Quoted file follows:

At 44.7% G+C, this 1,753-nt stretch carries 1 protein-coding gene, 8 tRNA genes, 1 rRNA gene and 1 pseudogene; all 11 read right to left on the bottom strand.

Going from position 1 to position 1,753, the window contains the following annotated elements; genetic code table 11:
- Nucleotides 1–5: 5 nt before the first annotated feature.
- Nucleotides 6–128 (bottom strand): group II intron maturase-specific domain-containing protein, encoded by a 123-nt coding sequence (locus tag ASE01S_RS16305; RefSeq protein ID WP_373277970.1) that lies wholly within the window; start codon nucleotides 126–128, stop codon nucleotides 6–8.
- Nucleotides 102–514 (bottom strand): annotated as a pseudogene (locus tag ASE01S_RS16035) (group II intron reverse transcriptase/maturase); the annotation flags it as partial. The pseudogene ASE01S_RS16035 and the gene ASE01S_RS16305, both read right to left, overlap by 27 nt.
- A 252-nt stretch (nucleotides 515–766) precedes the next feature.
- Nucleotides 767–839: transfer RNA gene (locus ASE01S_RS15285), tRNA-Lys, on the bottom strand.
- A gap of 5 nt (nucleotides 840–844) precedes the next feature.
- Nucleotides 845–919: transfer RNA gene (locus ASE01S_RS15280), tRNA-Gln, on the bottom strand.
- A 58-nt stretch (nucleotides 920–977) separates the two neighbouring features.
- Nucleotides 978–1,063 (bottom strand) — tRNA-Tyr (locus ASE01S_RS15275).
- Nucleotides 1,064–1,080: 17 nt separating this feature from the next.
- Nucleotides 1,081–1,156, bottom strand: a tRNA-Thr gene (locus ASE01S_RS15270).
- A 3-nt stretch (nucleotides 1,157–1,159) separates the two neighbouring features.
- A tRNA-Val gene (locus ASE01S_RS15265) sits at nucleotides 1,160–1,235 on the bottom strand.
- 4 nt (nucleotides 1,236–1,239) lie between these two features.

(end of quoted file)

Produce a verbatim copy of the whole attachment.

At 44.7% G+C, this 1,753-nt stretch carries 1 protein-coding gene, 8 tRNA genes, 1 rRNA gene and 1 pseudogene; all 11 read right to left on the bottom strand.

Going from position 1 to position 1,753, the window contains the following annotated elements; genetic code table 11:
- Nucleotides 1–5: 5 nt before the first annotated feature.
- Nucleotides 6–128 (bottom strand): group II intron maturase-specific domain-containing protein, encoded by a 123-nt coding sequence (locus tag ASE01S_RS16305; RefSeq protein ID WP_373277970.1) that lies wholly within the window; start codon nucleotides 126–128, stop codon nucleotides 6–8.
- Nucleotides 102–514 (bottom strand): annotated as a pseudogene (locus tag ASE01S_RS16035) (group II intron reverse transcriptase/maturase); the annotation flags it as partial. The pseudogene ASE01S_RS16035 and the gene ASE01S_RS16305, both read right to left, overlap by 27 nt.
- A 252-nt stretch (nucleotides 515–766) precedes the next feature.
- Nucleotides 767–839: transfer RNA gene (locus ASE01S_RS15285), tRNA-Lys, on the bottom strand.
- A gap of 5 nt (nucleotides 840–844) precedes the next feature.
- Nucleotides 845–919: transfer RNA gene (locus ASE01S_RS15280), tRNA-Gln, on the bottom strand.
- A 58-nt stretch (nucleotides 920–977) separates the two neighbouring features.
- Nucleotides 978–1,063 (bottom strand) — tRNA-Tyr (locus ASE01S_RS15275).
- Nucleotides 1,064–1,080: 17 nt separating this feature from the next.
- Nucleotides 1,081–1,156, bottom strand: a tRNA-Thr gene (locus ASE01S_RS15270).
- A 3-nt stretch (nucleotides 1,157–1,159) separates the two neighbouring features.
- A tRNA-Val gene (locus ASE01S_RS15265) sits at nucleotides 1,160–1,235 on the bottom strand.
- 4 nt (nucleotides 1,236–1,239) lie between these two features.